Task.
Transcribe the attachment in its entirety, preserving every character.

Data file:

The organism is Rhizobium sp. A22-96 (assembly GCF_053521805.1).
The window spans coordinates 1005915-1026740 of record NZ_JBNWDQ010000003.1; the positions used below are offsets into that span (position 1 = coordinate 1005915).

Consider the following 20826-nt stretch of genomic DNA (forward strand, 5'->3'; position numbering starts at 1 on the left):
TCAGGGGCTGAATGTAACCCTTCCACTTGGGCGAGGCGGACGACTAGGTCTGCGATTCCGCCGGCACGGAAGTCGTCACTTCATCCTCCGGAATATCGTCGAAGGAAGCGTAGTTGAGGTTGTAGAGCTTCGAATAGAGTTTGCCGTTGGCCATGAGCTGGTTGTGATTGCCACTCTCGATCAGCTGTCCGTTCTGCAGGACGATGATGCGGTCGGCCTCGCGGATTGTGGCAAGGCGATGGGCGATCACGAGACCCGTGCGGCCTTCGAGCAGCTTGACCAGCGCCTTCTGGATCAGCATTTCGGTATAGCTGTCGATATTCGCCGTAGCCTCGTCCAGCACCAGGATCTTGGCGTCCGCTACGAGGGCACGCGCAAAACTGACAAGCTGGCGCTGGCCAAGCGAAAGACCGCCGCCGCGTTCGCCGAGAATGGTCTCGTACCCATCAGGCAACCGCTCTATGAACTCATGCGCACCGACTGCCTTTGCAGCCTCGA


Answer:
The organism is Rhizobium sp. A22-96 (assembly GCF_053521805.1).
The window spans coordinates 1005915-1026740 of record NZ_JBNWDQ010000003.1; the positions used below are offsets into that span (position 1 = coordinate 1005915).

Consider the following 20826-nt stretch of genomic DNA (forward strand, 5'->3'; position numbering starts at 1 on the left):
TCAGGGGCTGAATGTAACCCTTCCACTTGGGCGAGGCGGACGACTAGGTCTGCGATTCCGCCGGCACGGAAGTCGTCACTTCATCCTCCGGAATATCGTCGAAGGAAGCGTAGTTGAGGTTGTAGAGCTTCGAATAGAGTTTGCCGTTGGCCATGAGCTGGTTGTGATTGCCACTCTCGATCAGCTGTCCGTTCTGCAGGACGATGATGCGGTCGGCCTCGCGGATTGTGGCAAGGCGATGGGCGATCACGAGACCCGTGCGGCCTTCGAGCAGCTTGACCAGCGCCTTCTGGATCAGCATTTCGGTATAGCTGTCGATATTCGCCGTAGCCTCGTCCAGCACCAGGATCTTGGCGTCCGCTACGAGGGCACGCGCAAAACTGACAAGCTGGCGCTGGCCAAGCGAAAGACCGCCGCCGCGTTCGCCGAGAATGGTCTCGTACCCATCAGGCAACCGCTCTATGAACTCATGCGCACCGACTGCCTTTGCAGCCTCGA